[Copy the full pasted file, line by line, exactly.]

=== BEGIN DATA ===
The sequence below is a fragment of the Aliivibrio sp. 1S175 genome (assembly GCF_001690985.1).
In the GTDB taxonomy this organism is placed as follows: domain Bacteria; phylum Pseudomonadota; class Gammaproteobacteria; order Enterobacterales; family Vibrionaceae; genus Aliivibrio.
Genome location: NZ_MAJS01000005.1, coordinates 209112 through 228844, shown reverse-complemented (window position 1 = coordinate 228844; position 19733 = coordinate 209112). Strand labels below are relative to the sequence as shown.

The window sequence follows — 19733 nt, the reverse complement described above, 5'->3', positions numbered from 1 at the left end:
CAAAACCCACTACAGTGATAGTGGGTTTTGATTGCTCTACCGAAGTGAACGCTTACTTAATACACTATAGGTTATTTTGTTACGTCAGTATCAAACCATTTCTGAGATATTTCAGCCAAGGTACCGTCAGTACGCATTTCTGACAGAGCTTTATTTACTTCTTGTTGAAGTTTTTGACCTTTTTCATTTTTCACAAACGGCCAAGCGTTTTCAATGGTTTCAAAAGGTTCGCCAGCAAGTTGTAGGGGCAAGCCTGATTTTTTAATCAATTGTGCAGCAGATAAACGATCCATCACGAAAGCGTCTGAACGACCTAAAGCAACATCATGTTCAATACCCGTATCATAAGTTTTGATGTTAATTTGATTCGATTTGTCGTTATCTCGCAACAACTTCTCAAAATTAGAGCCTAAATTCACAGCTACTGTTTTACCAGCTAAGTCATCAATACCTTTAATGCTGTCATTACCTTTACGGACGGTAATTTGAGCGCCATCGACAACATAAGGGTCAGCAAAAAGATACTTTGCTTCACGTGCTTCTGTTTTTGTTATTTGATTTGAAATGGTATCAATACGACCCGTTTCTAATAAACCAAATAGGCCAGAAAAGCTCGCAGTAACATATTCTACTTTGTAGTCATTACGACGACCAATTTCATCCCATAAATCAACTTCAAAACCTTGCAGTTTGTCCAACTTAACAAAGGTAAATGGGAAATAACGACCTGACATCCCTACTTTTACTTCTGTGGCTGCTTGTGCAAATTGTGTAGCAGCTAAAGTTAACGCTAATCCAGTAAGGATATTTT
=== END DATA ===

The sequence below is a fragment of the Aliivibrio sp. 1S175 genome (assembly GCF_001690985.1).
In the GTDB taxonomy this organism is placed as follows: domain Bacteria; phylum Pseudomonadota; class Gammaproteobacteria; order Enterobacterales; family Vibrionaceae; genus Aliivibrio.
Genome location: NZ_MAJS01000005.1, coordinates 209112 through 228844, shown reverse-complemented (window position 1 = coordinate 228844; position 19733 = coordinate 209112). Strand labels below are relative to the sequence as shown.

The window sequence follows — 19733 nt, the reverse complement described above, 5'->3', positions numbered from 1 at the left end:
CAAAACCCACTACAGTGATAGTGGGTTTTGATTGCTCTACCGAAGTGAACGCTTACTTAATACACTATAGGTTATTTTGTTACGTCAGTATCAAACCATTTCTGAGATATTTCAGCCAAGGTACCGTCAGTACGCATTTCTGACAGAGCTTTATTTACTTCTTGTTGAAGTTTTTGACCTTTTTCATTTTTCACAAACGGCCAAGCGTTTTCAATGGTTTCAAAAGGTTCGCCAGCAAGTTGTAGGGGCAAGCCTGATTTTTTAATCAATTGTGCAGCAGATAAACGATCCATCACGAAAGCGTCTGAACGACCTAAAGCAACATCATGTTCAATACCCGTATCATAAGTTTTGATGTTAATTTGATTCGATTTGTCGTTATCTCGCAACAACTTCTCAAAATTAGAGCCTAAATTCACAGCTACTGTTTTACCAGCTAAGTCATCAATACCTTTAATGCTGTCATTACCTTTACGGACGGTAATTTGAGCGCCATCGACAACATAAGGGTCAGCAAAAAGATACTTTGCTTCACGTGCTTCTGTTTTTGTTATTTGATTTGAAATGGTATCAATACGACCCGTTTCTAATAAACCAAATAGGCCAGAAAAGCTCGCAGTAACATATTCTACTTTGTAGTCATTACGACGACCAATTTCATCCCATAAATCAACTTCAAAACCTTGCAGTTTGTCCAACTTAACAAAGGTAAATGGGAAATAACGACCTGACATCCCTACTTTTACTTCTGTGGCTGCTTGTGCAAATTGTGTAGCAGCTAAAGTTAACGCTAATCCAGTAAGGATATTTT